“‘Girl Swarm’ wasn’t designed with 250th in mind, it just happened to be a useful coincidence,” Katzman said.

The film on Ferraro is “not necessarily a look back at Brown’s history, but an important part of women’s and American history,” Zaccaro said.


Curating history

The Haffenreffer Museum in Manning Hall also hosted a special anniversary exhibit this weekend, curated by Professor of Anthropology William Simmons ’60.

“All universities have symbols just like countries have flags,” Simmons said in describing an exhibit that explored the symbolism and underlying meaning of objects related to Brown’s history. The demonstration featured various memorabilia from the museum, not typically displayed, that explained some traditions of the University, from the three seals of the school’s past — created when Brown was called the College of Rhode Island and Providence Plantations — to the current seal stamped on students’ degrees.

Simmons also told the story of things students see every day, like the bear statue Indomitable on Ittleson Quadrangle, constructed with the help of animal anatomy experts and portrayed with its mouth closed because that is how bears look when they are determined. The University’s mascot, Simmons said, used to be a real bear led around on a leash.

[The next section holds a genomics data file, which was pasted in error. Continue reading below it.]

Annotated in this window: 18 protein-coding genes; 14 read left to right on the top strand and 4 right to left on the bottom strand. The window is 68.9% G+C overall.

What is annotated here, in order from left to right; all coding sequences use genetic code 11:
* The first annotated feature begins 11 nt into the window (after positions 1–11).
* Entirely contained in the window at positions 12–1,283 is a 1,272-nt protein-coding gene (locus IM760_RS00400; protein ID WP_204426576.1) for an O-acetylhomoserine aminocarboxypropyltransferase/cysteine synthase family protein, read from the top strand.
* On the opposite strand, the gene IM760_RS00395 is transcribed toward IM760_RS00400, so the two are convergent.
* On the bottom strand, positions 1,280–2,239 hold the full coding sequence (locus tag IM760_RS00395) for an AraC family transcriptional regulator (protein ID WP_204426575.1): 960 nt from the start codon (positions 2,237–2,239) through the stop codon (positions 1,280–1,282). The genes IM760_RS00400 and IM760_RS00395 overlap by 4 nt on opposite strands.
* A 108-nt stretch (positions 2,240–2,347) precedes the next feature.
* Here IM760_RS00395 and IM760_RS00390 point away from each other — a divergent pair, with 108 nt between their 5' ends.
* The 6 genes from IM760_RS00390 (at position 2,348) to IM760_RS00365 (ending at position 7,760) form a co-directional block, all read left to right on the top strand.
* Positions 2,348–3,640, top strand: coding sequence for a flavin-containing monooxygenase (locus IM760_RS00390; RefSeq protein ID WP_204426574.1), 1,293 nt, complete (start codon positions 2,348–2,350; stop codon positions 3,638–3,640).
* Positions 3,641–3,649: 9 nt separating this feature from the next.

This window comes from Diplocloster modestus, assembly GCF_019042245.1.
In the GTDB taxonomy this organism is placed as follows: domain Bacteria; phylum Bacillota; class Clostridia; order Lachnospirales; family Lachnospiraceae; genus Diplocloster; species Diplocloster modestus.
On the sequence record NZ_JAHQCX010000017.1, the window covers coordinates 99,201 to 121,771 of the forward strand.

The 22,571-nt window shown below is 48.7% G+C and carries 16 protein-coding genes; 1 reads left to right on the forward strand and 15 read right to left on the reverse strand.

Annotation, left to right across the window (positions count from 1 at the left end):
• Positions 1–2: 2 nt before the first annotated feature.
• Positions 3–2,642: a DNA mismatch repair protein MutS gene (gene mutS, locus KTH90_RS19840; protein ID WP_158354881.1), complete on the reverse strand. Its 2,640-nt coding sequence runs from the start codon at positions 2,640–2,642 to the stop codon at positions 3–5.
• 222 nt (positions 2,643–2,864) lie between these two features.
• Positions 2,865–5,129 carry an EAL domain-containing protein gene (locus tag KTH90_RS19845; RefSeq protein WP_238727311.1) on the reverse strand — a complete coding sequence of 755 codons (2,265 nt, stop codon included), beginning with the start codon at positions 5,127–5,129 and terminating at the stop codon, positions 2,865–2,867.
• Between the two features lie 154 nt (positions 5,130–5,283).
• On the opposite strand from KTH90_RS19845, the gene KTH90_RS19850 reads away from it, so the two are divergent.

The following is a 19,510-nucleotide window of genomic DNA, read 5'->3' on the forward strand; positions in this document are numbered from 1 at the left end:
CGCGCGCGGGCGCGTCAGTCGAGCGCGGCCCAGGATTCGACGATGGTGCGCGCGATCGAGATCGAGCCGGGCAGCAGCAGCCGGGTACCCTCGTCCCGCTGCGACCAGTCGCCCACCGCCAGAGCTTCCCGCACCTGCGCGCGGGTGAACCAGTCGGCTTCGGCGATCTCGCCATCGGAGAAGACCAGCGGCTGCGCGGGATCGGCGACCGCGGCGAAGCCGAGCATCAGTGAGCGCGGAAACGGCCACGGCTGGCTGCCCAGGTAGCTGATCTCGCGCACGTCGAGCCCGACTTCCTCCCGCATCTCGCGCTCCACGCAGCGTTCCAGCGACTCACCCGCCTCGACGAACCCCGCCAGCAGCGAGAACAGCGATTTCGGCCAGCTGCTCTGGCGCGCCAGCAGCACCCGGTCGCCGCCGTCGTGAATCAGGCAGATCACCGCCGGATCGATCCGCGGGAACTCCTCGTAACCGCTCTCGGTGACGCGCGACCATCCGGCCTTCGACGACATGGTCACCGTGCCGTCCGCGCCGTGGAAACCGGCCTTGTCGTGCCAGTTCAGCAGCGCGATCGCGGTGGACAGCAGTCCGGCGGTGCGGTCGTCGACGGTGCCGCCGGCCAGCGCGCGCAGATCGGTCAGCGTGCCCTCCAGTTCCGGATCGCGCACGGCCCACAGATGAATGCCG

The mace that is traditionally carried by a faculty member at graduation was also on display. A traditional item in churches and parliament, the mace serves as a “symbol of sovereignty and office,” which is fitting for colleges that are “little communities in a society that goes by its own rules,” Simmons said.

The display made it clear that symbolism is not limited to physical objects­­ — it also highlighted Brown’s musical past with a presentation of the various renditions of the Alma Mater throughout the past two and a half centuries.

Simmons said symbols and traditions like the ones on display create “a lasting sense of community to those who have worked at Brown and studied at Brown.”


-With additional reporting by Sarah Perelman